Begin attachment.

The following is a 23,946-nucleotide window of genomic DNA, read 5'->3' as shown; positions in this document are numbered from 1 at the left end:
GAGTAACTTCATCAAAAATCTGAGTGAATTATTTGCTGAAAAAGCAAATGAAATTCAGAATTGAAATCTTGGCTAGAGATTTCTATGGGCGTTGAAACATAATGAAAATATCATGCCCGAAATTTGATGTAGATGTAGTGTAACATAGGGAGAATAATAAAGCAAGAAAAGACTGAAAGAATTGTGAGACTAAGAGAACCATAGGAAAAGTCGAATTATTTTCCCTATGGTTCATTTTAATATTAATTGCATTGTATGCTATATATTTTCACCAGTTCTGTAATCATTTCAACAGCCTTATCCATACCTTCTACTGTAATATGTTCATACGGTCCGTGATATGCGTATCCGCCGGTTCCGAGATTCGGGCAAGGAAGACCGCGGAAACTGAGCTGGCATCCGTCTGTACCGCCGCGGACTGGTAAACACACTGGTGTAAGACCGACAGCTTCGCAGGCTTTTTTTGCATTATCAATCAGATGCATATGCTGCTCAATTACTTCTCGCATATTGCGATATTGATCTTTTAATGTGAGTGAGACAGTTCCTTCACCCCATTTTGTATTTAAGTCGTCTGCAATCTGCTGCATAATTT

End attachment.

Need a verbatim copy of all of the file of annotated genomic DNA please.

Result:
The following is a 23,946-nucleotide window of genomic DNA, read 5'->3' as shown; positions in this document are numbered from 1 at the left end:
GAGTAACTTCATCAAAAATCTGAGTGAATTATTTGCTGAAAAAGCAAATGAAATTCAGAATTGAAATCTTGGCTAGAGATTTCTATGGGCGTTGAAACATAATGAAAATATCATGCCCGAAATTTGATGTAGATGTAGTGTAACATAGGGAGAATAATAAAGCAAGAAAAGACTGAAAGAATTGTGAGACTAAGAGAACCATAGGAAAAGTCGAATTATTTTCCCTATGGTTCATTTTAATATTAATTGCATTGTATGCTATATATTTTCACCAGTTCTGTAATCATTTCAACAGCCTTATCCATACCTTCTACTGTAATATGTTCATACGGTCCGTGATATGCGTATCCGCCGGTTCCGAGATTCGGGCAAGGAAGACCGCGGAAACTGAGCTGGCATCCGTCTGTACCGCCGCGGACTGGTAAACACACTGGTGTAAGACCGACAGCTTCGCAGGCTTTTTTTGCATTATCAATCAGATGCATATGCTGCTCAATTACTTCTCGCATATTGCGATATTGATCTTTTAATGTGAGTGAGACAGTTCCTTCACCCCATTTTGTATTTAAGTCGTCTGCAATCTGCTGCATAATTT